In September I wrote a blog post titled “Losing a Child.” For those who read this, my pure intention was to describe how I feel almost on a daily basis when I treat not only adult patients, but more often how my pediatric patients evoke quite a bit of emotion out of me. That piece was triggered by the passing of a very dear patient named Cameron, whom was the boy who thought highly enough of me to want to be a part of the entire Ironman Louisville race in August. I’ve shared pictures before where Cameron was the first person at the finish line to greet me and he put my finisher’s medal around my neck.
One of things that has always troubled me as a cancer doctor, is the thought of what families think of me after their family member passes. I have attended occasional funerals for my patients, and there you usually receive some mixed emotions. Some families are very thankful and happy to see me, but then there have been a few occasions where I sense their disdain, almost as if I am being blamed for not saving their loved one. Often, and it may be my own perception, I feel this to be the case more times than not. With Cameron, I knew I did everything I could to help him and at every opportunity that I could, but there’s no preventing myself from feeling guilty that in the end we weren’t able to save him. I have attempted to discuss these feelings and emotions with other physicians that I work with (many don’t really want to have this type of a conversation at all), and my wife hears it a lot from me; but I can honestly say that every time one of my patients passes away, I do feel to a certain degree like I have failed them. One of the biggest ways that I project my emotions as I have to do considering how much I deal with death and dying, is to appreciate the little victories or benefits that I was able to provide – less suffering, less pain, more time with their family, etc. Deep down, as a physician though, you always wonder if the families see this the same way.
Last week when I was in clinic, I received a text message on my phone through facebook saying, “Hey Doc. We’re bringing lunch to the clinic. Would love to see you again. Please come over to the Peds clinic at lunch time if able.” The message was from Cameron’s mother. As soon as I wrapped up my morning clinic, I walked over to the Peds clinic. As I walked down the hall, the nurses were announcing “He IS here, great!” [They were under the impression I was still in Mexico.] Within moments of seeing Cameron’s mother, my answer to what she thought of me was instantly answered. She did not consider me to be a failure or hold anger against me – quite the opposite. She mother was jumping out of a chair to run over and give me a hug. The first thing she said to me was “How was Mexico?” and then after telling her about my race and describing how I was ready to drop out, she reminded me that I had a little angel in heaven making sure that I would never not finish another Ironman. She then proceeded to share with me some of the mementos that were made for her from the flower arrangements given for Cameron’s wake and funeral. She was obviously still very sad and broken hearted over Cameron’s passing, but you could tell it was very soothing for her to visit with the entire care team, as we were both intermittently tearing up as we shared some of our Cameron moments and memories.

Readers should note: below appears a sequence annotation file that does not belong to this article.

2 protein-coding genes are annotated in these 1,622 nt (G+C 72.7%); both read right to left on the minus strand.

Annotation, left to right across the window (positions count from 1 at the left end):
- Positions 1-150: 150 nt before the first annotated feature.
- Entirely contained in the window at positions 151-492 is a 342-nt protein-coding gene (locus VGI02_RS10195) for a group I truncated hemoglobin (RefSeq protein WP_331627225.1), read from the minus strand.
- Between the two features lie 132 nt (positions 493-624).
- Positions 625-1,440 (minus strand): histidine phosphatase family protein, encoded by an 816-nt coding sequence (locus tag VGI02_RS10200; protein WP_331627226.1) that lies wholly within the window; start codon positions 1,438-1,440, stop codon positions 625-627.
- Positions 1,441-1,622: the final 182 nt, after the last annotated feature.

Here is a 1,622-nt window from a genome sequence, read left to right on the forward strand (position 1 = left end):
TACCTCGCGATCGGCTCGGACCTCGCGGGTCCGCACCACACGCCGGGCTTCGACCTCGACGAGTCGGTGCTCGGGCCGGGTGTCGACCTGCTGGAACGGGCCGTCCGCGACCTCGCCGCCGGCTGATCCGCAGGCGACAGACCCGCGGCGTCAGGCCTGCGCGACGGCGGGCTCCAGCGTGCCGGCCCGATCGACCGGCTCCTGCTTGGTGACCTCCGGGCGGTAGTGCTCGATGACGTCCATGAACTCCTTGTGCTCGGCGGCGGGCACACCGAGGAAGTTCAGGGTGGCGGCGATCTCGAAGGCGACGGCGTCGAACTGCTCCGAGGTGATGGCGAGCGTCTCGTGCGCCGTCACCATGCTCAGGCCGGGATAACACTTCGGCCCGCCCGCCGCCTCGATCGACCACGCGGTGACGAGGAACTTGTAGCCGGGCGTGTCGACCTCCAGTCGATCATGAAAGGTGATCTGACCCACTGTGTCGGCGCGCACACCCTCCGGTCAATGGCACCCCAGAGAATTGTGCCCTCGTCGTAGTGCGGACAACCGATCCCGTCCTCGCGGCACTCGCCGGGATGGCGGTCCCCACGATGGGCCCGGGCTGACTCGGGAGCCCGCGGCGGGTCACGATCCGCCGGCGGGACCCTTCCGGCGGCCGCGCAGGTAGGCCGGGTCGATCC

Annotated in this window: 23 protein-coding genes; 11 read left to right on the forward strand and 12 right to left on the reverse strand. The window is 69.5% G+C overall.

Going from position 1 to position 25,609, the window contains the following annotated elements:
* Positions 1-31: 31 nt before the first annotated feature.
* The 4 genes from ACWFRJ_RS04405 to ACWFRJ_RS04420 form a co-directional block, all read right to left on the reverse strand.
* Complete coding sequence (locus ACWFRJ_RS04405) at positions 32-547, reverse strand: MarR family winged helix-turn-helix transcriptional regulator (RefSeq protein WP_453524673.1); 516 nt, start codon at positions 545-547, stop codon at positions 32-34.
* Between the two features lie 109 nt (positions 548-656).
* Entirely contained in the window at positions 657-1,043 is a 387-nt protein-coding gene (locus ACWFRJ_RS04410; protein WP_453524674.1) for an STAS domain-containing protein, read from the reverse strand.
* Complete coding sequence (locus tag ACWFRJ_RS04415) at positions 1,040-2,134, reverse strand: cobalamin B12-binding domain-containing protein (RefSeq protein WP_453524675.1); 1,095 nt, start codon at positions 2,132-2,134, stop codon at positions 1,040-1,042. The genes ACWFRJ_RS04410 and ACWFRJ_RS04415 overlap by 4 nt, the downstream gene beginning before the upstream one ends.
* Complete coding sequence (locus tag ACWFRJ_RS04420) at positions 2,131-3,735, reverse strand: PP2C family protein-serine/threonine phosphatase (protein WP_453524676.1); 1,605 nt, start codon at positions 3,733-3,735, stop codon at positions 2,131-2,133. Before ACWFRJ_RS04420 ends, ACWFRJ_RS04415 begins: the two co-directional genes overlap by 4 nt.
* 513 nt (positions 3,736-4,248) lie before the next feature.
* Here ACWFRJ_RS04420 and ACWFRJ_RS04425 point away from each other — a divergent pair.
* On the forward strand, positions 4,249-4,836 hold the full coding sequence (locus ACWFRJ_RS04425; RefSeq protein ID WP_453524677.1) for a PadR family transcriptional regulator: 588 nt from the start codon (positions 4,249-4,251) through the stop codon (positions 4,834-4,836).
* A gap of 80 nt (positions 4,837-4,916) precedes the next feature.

In the next room was Cameron’s father, who also seemed very excited to see me. He immediately jumped to give me a hug as I entered. His next gesture, almost in one fail swoop after hugging me was pushing me towards the lunch table as he put a plate in my hand, instructing me to “eat several pieces of fudge so that I look a little less anorexic.” We talked for about half an hour, again sharing some of our Cameron moments. He shared with me his own excitement from being able to be a part of the Ironman in Louisville, and he was so excited to hear about my most recent race in Mexico. He even reminded me that I could have benefited in Mexico from Cameron’s great idea for getting more donations in Louisville – Cameron joked that he was going to bring his airsoft rifle and shoot every person in front of me “just a little,” so that they’d slow down.
Having lunch with Cameron’s parents helped me to get some closure and realize that they are indeed not disappointed, but rather thankful for everything we tried to do. I still cannot imagine how hard it must be for them to go through the holidays this year, but I could tell that it was similarly very helpful for them to come back and see everyone on the treatment team. The reality is that for the past few years that Cameron has gone through treatment, they have spent so much time, especially hard times, with the doctors, nurses, social workers, and everyone else at the hospital, that we really have generated a new family for them. Cameron’s father was quick to point out that they plan on coming back in 2 weeks to bring lunch again. I don’t really mind if they bring lunch at all, its just nice to know that someone is so appreciative of the care I tried to provide, even if in the end we weren’t successful.